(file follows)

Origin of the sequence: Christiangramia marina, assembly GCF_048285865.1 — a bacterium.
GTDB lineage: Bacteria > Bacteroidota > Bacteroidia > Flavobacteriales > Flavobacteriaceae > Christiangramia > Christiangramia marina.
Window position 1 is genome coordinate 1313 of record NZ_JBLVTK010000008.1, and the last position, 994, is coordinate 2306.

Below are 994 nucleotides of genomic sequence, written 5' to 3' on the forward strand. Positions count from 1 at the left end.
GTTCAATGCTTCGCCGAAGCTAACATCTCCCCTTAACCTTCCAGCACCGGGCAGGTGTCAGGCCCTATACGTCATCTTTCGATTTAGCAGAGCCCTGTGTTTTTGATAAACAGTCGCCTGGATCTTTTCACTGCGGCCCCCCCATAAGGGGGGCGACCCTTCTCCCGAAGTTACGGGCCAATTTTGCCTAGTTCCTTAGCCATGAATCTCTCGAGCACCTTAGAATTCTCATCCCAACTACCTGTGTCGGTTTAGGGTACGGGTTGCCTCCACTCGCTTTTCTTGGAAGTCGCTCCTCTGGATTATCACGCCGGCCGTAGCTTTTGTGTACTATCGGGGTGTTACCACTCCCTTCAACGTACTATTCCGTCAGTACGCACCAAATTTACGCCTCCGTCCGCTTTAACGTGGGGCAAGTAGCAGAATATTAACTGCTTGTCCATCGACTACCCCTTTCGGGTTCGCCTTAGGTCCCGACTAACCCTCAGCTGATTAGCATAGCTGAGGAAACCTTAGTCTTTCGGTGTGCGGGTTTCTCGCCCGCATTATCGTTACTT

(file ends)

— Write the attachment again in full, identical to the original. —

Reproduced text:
Origin of the sequence: Christiangramia marina, assembly GCF_048285865.1 — a bacterium.
GTDB lineage: Bacteria > Bacteroidota > Bacteroidia > Flavobacteriales > Flavobacteriaceae > Christiangramia > Christiangramia marina.
Window position 1 is genome coordinate 1313 of record NZ_JBLVTK010000008.1, and the last position, 994, is coordinate 2306.

Below are 994 nucleotides of genomic sequence, written 5' to 3' on the forward strand. Positions count from 1 at the left end.
GTTCAATGCTTCGCCGAAGCTAACATCTCCCCTTAACCTTCCAGCACCGGGCAGGTGTCAGGCCCTATACGTCATCTTTCGATTTAGCAGAGCCCTGTGTTTTTGATAAACAGTCGCCTGGATCTTTTCACTGCGGCCCCCCCATAAGGGGGGCGACCCTTCTCCCGAAGTTACGGGCCAATTTTGCCTAGTTCCTTAGCCATGAATCTCTCGAGCACCTTAGAATTCTCATCCCAACTACCTGTGTCGGTTTAGGGTACGGGTTGCCTCCACTCGCTTTTCTTGGAAGTCGCTCCTCTGGATTATCACGCCGGCCGTAGCTTTTGTGTACTATCGGGGTGTTACCACTCCCTTCAACGTACTATTCCGTCAGTACGCACCAAATTTACGCCTCCGTCCGCTTTAACGTGGGGCAAGTAGCAGAATATTAACTGCTTGTCCATCGACTACCCCTTTCGGGTTCGCCTTAGGTCCCGACTAACCCTCAGCTGATTAGCATAGCTGAGGAAACCTTAGTCTTTCGGTGTGCGGGTTTCTCGCCCGCATTATCGTTACTT